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preface to part 2, 5:-
And not write SATYRS: Or else, so to write
That scape thou mayst, the clutches of Despight.
For, through such Woods, and Rivers, trips thy MUSE,
As, will or loose, or drowne him, that pursues.
Had my Invention (which I know too weake)
Enabled been, so brave a Flight to make;
(Should my unlucky Penn have overgone
So many a Province, and so many a Towne)
Though I to no mans wrong had gone astray,
I had been pounded on the Kings hye way.
But thou hast better Fortune, and hast chose
So brave a PATRON, that thou canst not lose
By this Adventure. For, in Him, survives
His Brother HENRIE'S Virtues: and hee lives
To be that Comfort to thy MUSE, which Hee
Had nobly (e're his death) begun to be.
Yet, overmuch presume not, that these Times,
Will therfore value thy Heroic Rymes,
According to their Merit. For, although,
Hee, and some fewe, the worth of them shall know:
This is their FATE. (And some unborne, will say,
I spake the Truth; what e're men thinke to Day)
Those that succeed us, DRAYTONS Name shall love,
And, so much to this laborious PEECE approove;
That such as write heerafter, shall to trim
Their new Inverntions, pluck it limbe from limbe.
And our Great-Grandsonnes childrens-children may,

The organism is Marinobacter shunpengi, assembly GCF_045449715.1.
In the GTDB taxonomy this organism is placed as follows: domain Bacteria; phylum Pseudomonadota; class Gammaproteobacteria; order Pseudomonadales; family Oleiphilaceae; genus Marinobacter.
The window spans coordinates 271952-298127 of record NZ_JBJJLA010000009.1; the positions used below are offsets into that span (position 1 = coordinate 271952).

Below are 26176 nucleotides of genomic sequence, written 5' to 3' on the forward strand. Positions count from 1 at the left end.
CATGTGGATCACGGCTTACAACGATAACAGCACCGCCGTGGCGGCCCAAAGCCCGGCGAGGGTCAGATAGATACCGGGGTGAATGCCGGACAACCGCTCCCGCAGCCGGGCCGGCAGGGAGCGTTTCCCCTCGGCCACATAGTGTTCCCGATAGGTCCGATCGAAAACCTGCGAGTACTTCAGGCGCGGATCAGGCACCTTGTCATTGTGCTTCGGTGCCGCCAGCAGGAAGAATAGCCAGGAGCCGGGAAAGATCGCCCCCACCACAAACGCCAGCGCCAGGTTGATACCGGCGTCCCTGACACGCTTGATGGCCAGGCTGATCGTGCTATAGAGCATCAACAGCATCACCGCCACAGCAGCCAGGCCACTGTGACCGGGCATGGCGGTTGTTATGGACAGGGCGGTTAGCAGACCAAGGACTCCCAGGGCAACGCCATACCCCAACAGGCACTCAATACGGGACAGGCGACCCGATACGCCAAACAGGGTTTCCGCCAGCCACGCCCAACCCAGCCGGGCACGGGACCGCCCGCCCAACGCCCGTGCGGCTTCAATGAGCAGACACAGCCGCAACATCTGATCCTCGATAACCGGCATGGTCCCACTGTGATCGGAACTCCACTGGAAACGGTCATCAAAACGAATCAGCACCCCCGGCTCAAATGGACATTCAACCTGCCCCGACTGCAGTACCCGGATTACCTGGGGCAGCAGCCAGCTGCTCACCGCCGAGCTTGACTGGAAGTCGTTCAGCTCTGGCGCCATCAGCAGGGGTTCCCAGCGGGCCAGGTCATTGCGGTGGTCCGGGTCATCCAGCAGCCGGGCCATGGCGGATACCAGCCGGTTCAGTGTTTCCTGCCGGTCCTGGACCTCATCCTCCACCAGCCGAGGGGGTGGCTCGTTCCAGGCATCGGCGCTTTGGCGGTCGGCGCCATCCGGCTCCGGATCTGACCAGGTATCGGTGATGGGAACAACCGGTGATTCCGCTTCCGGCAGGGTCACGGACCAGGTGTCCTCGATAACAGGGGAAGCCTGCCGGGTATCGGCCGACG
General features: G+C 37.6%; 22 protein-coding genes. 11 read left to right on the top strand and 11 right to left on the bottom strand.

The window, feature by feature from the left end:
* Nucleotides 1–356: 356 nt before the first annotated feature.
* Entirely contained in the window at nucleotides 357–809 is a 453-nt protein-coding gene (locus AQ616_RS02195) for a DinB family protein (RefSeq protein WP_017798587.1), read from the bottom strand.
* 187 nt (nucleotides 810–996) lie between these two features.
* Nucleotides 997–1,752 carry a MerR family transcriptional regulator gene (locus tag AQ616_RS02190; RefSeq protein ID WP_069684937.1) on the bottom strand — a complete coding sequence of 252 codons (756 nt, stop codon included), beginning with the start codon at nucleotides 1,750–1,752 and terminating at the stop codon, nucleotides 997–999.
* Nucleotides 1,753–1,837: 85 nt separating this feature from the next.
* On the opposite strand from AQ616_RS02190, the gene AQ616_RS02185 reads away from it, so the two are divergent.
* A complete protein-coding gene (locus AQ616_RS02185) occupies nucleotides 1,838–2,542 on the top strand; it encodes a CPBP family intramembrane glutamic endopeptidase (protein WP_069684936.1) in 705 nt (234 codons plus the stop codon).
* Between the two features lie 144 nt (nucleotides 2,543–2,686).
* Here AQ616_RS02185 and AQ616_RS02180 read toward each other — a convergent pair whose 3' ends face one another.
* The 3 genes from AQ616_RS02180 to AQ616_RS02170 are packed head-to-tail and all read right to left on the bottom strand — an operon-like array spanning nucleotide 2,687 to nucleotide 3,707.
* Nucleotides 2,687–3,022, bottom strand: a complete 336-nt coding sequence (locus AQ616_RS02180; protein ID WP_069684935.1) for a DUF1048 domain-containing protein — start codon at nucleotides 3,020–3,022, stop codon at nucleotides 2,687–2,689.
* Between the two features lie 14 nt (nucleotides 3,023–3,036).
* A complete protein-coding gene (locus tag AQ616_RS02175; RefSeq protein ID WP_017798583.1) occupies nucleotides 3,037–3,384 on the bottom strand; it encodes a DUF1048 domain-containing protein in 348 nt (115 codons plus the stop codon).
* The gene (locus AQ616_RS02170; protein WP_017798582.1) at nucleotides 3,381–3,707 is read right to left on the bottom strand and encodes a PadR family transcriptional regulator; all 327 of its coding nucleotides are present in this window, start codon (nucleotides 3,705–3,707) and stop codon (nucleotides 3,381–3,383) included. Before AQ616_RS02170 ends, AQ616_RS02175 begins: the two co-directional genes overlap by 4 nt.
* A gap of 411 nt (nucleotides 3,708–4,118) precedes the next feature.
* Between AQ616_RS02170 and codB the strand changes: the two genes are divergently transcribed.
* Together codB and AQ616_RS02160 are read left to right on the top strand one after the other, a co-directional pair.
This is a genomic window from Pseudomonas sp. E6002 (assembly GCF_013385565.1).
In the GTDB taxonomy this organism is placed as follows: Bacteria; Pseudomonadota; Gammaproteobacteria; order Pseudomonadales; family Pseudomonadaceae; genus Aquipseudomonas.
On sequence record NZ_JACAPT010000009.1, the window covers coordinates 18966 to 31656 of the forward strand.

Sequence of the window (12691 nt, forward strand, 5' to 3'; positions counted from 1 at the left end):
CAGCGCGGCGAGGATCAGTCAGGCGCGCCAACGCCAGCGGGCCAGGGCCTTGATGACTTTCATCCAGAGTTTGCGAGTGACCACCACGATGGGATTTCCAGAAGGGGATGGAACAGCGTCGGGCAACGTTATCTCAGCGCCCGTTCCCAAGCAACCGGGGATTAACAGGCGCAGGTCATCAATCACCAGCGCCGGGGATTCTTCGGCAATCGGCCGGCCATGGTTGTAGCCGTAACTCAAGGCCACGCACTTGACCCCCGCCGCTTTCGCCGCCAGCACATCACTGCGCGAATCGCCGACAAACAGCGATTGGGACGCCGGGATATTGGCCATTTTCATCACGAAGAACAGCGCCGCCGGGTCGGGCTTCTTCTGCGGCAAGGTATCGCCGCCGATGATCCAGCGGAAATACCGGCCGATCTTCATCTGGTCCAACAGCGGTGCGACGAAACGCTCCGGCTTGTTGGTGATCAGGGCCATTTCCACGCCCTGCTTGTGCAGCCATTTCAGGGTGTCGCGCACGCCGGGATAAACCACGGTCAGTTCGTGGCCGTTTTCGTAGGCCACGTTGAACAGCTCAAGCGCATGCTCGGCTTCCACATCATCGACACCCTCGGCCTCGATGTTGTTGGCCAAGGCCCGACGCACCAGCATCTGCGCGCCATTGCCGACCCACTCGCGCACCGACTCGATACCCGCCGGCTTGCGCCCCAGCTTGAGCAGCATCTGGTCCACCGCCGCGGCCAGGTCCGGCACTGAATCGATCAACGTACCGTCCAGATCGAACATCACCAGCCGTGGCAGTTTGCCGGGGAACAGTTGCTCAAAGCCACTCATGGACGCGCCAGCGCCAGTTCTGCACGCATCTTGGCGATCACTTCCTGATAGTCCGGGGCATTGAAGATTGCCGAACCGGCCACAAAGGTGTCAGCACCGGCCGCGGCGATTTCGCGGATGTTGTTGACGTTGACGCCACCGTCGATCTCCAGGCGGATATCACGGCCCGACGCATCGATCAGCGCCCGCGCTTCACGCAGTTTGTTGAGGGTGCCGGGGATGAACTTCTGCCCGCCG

(Yea shall) as in a Glasse, this ISLE survay,
As we now see it: And as those did to,
Who lived many hundred yeares agoe.
For, when the Seas shall eat away the Shore,
Great Woods spring up, where Planies were heretofore;
High Mountaines leveld with low Vallyes lye;
And Rivers runne where now the ground is drie:
This POEME shall grow famous, And declare
What old-Things stood, where new- Things shall appeare.
And hereunto his NAME subscribeth He,
Who shall by this PRAEDICTION, live with Thee.
To my Worthy Friend MICHAEL DRAYTON, Esquire.
An Acrosticke Sonnet upon his Name.
M Ust Albion thus be Stellified by thee,
I n her full pompe, that her the world may praise,
C heerefull, Brave Isle, ye shall live to see
H im thus to descke, and crowne thy Front with Bayes,
A nd shall not I in Zeale, and Merit too
E xpresse to thee my Joy, my Thankes to him;
L esse (sure) then this I amy not, will not doe.
D rayton, sith still Parnassus thou doest clime,
R ight like thy selfe, whose Heaven-inspired Muse,
A s doth the Phenix still her selfe renewing,
Y ee into other the like life infuse;
T hou his rich Subject, he thy Fame pursuing.
O hadtst thou lov'd him, as hee thee hath done,
N o Land such Honor, (to all times) had wonne.
|Westmorland and Cumberland|
|Lancashire, north of the sands|
|Hadrian's Wall, Northumberland|